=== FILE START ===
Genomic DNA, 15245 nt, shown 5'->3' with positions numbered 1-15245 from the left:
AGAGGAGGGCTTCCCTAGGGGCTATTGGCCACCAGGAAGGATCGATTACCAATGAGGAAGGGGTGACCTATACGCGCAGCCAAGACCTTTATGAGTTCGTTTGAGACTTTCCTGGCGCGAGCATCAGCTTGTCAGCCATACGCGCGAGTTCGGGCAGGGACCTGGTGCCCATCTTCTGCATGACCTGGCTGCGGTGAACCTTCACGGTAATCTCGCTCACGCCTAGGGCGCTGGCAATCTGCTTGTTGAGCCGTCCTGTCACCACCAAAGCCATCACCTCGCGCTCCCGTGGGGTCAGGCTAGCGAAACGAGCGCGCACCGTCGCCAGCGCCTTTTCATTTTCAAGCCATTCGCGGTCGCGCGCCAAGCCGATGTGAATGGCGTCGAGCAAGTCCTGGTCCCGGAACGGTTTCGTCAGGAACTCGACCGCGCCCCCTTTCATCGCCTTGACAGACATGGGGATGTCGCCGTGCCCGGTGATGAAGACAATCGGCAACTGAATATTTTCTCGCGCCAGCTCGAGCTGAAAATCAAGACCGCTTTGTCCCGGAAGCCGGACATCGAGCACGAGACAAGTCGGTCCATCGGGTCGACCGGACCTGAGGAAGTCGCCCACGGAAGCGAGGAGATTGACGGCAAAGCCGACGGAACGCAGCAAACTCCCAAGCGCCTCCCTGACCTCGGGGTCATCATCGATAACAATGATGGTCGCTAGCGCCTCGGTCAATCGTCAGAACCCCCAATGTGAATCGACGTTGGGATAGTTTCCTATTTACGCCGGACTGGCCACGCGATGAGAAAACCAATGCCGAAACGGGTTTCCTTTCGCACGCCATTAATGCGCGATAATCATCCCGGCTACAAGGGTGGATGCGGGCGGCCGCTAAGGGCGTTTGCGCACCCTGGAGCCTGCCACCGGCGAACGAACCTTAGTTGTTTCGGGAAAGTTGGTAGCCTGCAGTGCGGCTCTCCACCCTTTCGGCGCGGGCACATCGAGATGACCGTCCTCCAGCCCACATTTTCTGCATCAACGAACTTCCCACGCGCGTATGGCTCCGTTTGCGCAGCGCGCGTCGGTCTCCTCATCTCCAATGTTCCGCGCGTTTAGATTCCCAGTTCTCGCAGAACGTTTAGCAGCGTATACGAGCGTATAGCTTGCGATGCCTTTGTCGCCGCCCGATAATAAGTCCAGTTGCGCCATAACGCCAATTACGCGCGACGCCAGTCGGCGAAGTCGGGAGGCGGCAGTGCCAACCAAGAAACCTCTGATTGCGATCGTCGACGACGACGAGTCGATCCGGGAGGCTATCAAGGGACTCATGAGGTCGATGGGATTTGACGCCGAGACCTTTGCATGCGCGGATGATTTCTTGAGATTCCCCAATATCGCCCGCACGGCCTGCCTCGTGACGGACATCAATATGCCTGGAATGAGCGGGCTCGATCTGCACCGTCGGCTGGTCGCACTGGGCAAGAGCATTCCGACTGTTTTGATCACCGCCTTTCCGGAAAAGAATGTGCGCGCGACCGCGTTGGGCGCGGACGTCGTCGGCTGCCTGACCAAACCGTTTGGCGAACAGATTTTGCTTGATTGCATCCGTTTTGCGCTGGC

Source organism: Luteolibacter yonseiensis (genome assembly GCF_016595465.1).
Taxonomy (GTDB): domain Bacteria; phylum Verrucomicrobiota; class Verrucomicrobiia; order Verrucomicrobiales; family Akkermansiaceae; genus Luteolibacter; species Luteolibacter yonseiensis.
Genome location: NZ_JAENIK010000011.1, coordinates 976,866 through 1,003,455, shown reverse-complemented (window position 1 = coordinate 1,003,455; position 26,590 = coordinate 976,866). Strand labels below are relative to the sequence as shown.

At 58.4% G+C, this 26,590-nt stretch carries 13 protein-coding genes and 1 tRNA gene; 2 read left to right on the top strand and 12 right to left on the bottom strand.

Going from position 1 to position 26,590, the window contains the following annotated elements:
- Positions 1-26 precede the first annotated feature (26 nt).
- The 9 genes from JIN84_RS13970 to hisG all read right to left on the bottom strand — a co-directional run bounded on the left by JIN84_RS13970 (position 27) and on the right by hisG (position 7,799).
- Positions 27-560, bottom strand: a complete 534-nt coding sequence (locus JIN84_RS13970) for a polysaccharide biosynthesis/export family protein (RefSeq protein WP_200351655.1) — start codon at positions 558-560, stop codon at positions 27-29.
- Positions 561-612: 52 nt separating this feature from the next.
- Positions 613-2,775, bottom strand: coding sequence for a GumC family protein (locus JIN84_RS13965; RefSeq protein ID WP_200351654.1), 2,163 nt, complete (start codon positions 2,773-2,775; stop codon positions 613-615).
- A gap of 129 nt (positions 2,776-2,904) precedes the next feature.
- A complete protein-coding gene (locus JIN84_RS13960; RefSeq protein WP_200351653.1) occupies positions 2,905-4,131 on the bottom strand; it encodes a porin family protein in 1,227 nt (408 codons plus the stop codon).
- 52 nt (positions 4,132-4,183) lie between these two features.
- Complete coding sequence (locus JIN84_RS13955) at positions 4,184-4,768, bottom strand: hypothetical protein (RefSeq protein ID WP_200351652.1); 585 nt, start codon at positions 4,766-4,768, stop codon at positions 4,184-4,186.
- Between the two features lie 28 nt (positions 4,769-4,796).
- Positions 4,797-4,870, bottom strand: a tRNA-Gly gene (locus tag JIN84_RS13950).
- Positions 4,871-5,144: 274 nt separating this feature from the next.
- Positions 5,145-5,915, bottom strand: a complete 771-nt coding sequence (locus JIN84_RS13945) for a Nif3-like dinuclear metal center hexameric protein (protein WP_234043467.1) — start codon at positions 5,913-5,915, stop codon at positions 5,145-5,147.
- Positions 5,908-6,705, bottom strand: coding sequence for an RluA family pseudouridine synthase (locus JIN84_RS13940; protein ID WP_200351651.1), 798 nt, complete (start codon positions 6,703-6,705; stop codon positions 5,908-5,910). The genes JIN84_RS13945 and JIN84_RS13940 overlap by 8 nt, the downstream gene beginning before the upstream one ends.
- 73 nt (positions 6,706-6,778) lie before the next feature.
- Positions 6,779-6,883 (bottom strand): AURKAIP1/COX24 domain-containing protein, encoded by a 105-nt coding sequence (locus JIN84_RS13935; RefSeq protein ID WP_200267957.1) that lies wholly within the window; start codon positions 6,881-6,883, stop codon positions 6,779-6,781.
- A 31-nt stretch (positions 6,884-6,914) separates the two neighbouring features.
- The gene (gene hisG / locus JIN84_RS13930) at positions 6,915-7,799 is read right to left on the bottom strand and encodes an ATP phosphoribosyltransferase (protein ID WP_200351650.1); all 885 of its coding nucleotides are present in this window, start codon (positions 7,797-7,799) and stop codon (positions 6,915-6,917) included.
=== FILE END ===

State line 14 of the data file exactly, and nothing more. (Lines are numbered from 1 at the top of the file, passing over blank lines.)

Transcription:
- A complete protein-coding gene (locus JIN84_RS13960; RefSeq protein WP_200351653.1) occupies positions 2,905-4,131 on the bottom strand; it encodes a porin family protein in 1,227 nt (408 codons plus the stop codon).